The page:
- If stock underperforms its sector in total returns for 2 years (price plus dividend %), sell.
- If it cuts, freezes or suspends its dividend, sell.
- Consider tax implications of selling in non-IRA accounts.
- To shore up downside risk, use the "trailing stop strategy" for all stocks. "One simple form of the trailing stop strategy is a 25% rule. Sell any and all positions at 25% off their highs. For example, if you buy a stock at $50, and it rises to $100, when do you sell it? If it closes below $75 -- no matter what." Use 15% for IRAs and 25% for taxable accounts.
What's so magical about the 25% number? Nothing in particular -- it's the discipline that matters. Many professional traders actually use much tighter stops -- the Investor's Business Daily newspaper, for example, recommends an 8% stop. Ultimately, the point is, you never want to be in the position where a stock has fallen by 50% or more. This means that stock has to rise by 100% or more just to get you back to where it was when you bought it.
By using the trailing stop strategy, chances are you'll never be in this position again. The thing is PLACING ACTUAL STOP ORDERS IS A BAD IDEA. We do not recommend placing stop orders at all. The dirty NYSE traders will pile up all the stop orders, and then execute them all at a horrible price. Interestingly, stocks often close higher the very same day, after the NYSE traders make a mint executing stop orders. DON'T put a stop order in the market. Simply sell the day after you hit your stop." http://stansberryresearch.com/investor-education/trailing-stop-strategy/ Use the quarterly review to execute this strategy.
Other helpful selling (and buying) tips from "The 8 Rules of Dividend Investing"
"Rules 6 & 7: When to Sell
Rule # 6 - The Overpriced Rule
Common Sense Idea: If you are offered $500,000 for a $250,000 house, you take the money. It is the same with a stock. If you can sell a stock for much more than it is worth, you should. Take the money and reinvest it into businesses that pay higher dividends.
Financial Rule: Sell when the normalized P/E ratio is over 40.
Evidence: The lowest decile of P/E stocks outperformed the highest decile by 9.02% per year from 1975 to 2010.
Rule # 7 - The Survival of the Fittest Rule
"When the facts change, I change my mind. What do you do, sir?" - John Maynard Keynes
Common Sense Idea: If a stock you own reduces its dividend, it is paying you less over time instead of more. This is the opposite of what should happen. You must admit the business has lost its competitive advantage and reinvest the proceeds of the sale into a more stable business.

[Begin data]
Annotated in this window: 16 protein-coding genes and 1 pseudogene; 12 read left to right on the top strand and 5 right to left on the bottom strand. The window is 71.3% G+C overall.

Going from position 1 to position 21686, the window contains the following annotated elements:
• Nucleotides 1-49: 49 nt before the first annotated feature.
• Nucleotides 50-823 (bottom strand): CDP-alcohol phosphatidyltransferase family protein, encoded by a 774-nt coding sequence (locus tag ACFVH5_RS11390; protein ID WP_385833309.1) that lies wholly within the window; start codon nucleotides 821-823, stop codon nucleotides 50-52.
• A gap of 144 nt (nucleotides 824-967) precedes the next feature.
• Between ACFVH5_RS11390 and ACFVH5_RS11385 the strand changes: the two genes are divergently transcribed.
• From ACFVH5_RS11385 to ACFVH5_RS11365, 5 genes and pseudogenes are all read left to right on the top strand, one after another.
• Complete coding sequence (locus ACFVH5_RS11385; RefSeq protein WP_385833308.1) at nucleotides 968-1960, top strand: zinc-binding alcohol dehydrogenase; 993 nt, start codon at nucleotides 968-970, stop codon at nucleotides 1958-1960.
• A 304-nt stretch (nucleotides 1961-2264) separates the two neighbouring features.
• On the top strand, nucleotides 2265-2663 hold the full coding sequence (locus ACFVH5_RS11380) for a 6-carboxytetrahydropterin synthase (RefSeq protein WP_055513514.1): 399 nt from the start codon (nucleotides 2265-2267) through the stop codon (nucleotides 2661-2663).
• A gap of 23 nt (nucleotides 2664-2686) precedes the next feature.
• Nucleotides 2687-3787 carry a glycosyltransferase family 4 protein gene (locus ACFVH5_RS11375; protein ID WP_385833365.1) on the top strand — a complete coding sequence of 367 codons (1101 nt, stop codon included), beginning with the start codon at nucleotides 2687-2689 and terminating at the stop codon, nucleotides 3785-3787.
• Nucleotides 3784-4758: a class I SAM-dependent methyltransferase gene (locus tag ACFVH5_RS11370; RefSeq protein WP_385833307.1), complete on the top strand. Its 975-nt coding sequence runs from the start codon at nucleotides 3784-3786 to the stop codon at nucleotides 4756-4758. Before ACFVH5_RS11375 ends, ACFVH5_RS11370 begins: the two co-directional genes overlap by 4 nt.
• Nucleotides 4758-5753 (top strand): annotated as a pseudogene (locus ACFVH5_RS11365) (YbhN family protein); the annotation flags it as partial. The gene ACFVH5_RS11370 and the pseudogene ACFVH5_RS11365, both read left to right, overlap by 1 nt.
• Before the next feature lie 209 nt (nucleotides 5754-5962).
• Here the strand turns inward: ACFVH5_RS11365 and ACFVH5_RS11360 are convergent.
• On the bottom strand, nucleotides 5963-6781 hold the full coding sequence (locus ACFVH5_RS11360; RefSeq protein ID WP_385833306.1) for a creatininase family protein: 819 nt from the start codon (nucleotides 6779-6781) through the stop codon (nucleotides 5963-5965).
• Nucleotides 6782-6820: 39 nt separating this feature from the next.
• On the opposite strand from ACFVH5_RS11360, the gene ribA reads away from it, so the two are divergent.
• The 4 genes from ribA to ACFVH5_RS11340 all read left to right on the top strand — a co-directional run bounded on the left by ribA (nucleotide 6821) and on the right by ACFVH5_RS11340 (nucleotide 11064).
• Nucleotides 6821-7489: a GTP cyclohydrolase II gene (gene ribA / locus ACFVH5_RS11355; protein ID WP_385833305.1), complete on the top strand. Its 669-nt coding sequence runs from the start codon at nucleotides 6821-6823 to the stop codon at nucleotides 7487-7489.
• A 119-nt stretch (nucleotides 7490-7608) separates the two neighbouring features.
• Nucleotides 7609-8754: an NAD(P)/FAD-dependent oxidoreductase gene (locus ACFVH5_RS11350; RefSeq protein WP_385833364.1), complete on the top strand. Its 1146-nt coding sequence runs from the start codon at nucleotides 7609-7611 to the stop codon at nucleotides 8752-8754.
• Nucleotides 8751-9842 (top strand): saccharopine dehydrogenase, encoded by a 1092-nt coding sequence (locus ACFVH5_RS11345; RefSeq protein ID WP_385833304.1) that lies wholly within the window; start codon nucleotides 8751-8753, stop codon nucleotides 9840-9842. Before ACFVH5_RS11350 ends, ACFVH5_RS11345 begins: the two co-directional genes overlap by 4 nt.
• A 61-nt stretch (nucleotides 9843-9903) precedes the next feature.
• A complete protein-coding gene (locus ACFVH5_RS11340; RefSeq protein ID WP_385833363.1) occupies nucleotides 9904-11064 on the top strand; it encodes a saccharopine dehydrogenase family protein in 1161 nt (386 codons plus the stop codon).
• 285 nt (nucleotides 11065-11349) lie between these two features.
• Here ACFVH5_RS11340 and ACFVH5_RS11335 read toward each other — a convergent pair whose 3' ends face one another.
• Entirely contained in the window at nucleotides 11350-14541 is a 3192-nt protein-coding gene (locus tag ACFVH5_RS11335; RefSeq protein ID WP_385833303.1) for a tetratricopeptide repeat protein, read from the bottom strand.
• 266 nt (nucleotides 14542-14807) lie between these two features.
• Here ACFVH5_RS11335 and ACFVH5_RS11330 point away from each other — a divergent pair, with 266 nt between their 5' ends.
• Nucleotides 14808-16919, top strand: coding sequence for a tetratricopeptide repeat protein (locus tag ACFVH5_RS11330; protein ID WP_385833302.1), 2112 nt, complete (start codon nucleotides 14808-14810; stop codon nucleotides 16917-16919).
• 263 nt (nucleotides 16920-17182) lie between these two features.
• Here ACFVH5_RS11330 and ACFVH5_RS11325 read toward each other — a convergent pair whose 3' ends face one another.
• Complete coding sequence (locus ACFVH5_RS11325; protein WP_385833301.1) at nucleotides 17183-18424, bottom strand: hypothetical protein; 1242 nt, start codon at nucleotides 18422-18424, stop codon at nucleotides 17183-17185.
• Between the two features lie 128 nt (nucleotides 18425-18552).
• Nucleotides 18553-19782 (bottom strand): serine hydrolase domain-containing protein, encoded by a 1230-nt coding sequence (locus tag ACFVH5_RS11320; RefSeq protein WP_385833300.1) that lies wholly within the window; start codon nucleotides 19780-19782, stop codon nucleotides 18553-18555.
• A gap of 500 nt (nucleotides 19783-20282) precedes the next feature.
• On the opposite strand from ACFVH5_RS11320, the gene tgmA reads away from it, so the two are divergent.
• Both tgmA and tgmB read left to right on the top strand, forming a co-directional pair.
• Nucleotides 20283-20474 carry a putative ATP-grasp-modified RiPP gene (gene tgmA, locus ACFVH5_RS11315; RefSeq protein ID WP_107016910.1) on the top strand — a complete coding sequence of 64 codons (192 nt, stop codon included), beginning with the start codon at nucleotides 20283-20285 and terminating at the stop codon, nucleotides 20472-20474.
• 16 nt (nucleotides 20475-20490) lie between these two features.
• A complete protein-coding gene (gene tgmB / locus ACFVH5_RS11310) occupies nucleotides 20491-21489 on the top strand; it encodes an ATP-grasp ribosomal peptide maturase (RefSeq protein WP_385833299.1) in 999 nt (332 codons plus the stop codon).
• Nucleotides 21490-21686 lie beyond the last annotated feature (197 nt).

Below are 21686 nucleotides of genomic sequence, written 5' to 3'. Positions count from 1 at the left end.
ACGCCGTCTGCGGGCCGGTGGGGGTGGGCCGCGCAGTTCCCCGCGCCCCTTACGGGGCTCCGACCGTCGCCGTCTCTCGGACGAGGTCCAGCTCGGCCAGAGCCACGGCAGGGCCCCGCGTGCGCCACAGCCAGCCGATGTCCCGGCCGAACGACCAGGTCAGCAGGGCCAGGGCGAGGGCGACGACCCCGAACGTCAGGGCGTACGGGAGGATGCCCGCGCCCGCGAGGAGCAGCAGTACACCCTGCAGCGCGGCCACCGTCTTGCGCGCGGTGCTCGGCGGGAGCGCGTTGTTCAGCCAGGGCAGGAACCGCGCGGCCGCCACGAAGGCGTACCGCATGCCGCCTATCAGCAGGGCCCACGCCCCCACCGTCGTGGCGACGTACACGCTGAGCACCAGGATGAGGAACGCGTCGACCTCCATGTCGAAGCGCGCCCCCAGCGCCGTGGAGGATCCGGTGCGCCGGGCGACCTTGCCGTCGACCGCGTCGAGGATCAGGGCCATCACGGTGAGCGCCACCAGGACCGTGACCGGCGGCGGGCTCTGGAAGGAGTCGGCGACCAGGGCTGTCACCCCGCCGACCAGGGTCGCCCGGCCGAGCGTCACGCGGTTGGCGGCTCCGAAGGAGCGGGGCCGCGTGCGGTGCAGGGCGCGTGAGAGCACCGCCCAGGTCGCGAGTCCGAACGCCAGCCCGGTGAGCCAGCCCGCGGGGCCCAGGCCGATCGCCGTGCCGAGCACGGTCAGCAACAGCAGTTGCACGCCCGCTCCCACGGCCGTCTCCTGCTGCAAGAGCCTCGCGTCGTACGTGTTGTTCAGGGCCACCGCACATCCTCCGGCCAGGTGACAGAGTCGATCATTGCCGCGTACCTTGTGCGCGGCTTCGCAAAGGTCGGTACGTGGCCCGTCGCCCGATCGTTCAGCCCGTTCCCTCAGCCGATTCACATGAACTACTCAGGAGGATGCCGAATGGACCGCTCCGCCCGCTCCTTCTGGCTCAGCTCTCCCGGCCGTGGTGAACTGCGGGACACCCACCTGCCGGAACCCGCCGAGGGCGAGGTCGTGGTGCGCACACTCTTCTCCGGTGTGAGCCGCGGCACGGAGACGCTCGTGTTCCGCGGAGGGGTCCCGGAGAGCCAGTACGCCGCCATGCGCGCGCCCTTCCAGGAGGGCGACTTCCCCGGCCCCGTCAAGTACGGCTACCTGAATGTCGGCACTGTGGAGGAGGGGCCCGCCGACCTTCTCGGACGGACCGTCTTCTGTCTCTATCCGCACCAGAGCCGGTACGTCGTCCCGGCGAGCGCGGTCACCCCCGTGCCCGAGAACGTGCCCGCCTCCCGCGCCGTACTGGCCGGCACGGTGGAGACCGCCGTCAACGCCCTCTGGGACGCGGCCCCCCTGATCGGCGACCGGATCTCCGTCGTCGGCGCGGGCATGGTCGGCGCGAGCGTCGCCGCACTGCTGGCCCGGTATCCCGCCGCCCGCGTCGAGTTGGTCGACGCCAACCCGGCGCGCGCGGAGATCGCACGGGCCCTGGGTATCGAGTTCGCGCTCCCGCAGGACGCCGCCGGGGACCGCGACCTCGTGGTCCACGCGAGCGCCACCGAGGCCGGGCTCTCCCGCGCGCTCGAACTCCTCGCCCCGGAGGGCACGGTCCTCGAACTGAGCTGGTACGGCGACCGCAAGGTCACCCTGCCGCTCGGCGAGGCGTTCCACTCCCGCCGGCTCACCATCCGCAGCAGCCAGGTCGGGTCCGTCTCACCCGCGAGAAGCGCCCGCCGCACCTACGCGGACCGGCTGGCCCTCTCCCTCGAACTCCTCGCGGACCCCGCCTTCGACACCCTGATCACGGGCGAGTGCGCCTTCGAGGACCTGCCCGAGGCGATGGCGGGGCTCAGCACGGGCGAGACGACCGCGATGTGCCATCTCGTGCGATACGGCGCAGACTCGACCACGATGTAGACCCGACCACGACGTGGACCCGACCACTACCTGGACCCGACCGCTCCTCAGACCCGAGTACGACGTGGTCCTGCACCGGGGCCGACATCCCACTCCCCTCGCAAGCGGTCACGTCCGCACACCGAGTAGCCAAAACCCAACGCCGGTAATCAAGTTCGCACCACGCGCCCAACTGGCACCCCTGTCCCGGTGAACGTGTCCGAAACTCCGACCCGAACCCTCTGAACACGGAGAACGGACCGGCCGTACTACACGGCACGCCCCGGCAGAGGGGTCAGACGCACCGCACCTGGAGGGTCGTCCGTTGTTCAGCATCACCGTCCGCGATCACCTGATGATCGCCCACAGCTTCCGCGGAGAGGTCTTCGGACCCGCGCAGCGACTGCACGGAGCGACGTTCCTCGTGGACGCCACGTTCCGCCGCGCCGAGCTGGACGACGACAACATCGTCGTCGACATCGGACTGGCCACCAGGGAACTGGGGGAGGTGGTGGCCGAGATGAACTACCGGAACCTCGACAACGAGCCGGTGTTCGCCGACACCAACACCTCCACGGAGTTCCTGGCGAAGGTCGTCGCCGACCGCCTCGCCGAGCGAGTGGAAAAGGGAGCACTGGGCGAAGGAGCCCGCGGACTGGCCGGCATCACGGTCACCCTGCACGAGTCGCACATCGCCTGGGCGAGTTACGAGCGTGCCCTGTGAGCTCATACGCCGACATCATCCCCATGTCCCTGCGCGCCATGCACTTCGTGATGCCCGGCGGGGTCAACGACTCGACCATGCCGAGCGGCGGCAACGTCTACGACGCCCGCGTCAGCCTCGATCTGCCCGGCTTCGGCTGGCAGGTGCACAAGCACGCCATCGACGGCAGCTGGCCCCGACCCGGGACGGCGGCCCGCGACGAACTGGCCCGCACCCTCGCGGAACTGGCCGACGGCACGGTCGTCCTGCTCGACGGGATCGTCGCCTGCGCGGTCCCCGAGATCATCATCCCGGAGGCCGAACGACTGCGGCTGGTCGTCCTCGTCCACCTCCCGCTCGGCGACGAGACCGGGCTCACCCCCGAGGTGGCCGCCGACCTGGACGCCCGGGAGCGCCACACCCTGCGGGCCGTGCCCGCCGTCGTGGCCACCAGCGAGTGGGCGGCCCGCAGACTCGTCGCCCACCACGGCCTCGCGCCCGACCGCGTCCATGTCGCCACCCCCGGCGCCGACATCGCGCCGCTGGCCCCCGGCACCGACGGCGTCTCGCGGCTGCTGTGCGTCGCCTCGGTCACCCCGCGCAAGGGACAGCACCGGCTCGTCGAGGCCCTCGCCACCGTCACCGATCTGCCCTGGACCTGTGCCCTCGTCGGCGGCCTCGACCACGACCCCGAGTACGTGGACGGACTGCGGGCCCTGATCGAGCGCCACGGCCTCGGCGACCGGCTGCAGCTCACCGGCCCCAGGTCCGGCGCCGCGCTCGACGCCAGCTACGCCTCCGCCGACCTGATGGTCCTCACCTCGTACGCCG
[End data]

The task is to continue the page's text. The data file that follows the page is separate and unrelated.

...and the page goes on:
Financial Rule: Sell when the dividend payment is reduced or eliminated.
Evidence: Stocks that reduced or eliminated their dividends had a 0% return from 1972 through 2013.
Source: Rising Dividends Fund, Oppenheimer, page 4. Source: The Case for Value by Brandes Investment Partners, Page 2"
Source: Rising Dividends Fund, Oppenheimer, page 4
Rules of Thumb for Retirement Investing Plan:
- High yield (>3%), low payout stocks (< 60%) outperform over time.
- High yield, high DGR (greater than 11% (which is avg for CCC)) stocks outperform over time.
- Don't buy MLPs or REITS with yields less than 4%.
- Don't put MLPs in IRAs as distributions are often considered non-taxable returns of capital.
- Assets paying interest (bonds and preferred stock) should be held in IRAs since the interest is always taxed as ordinary interest anyway).
- REIT dividends are non-qualified and are usually treated as ordinary income, therefore shield the dividends in an IRA.
- High growth stocks where cap gains will be greatest are better off in a taxable account.
- Utility dividends are qualified and therefore tax is lower than ordinary income. They should be in a taxable account.
In my strategy and planning consulting practice, one of the more valuable sayings is "Any road will get you there if you don't know where you're going." The value of the saying is that great performance, in whatever endeavor, is founded on first, knowing where you want to go (and why), and second, how best to get from here to there. That's the essence of planning. And planning is the essence of great performance.
The processes outlined in the plan above are not implied to be the best ever invented. We have found that they simply are the good for us, for now. It is our hope that they may also prove beneficial, in whole or part, to SA readers.
It is also our hope to receive comments and constructive criticism to further improve our quest for a truly effective retirement investing plan.
Disclosure: I am/we are long NIDB.
I wrote this article myself, and it expresses my own opinions. I am not receiving compensation for it (other than from Seeking Alpha). I have no business relationship with any company whose stock is mentioned in this article.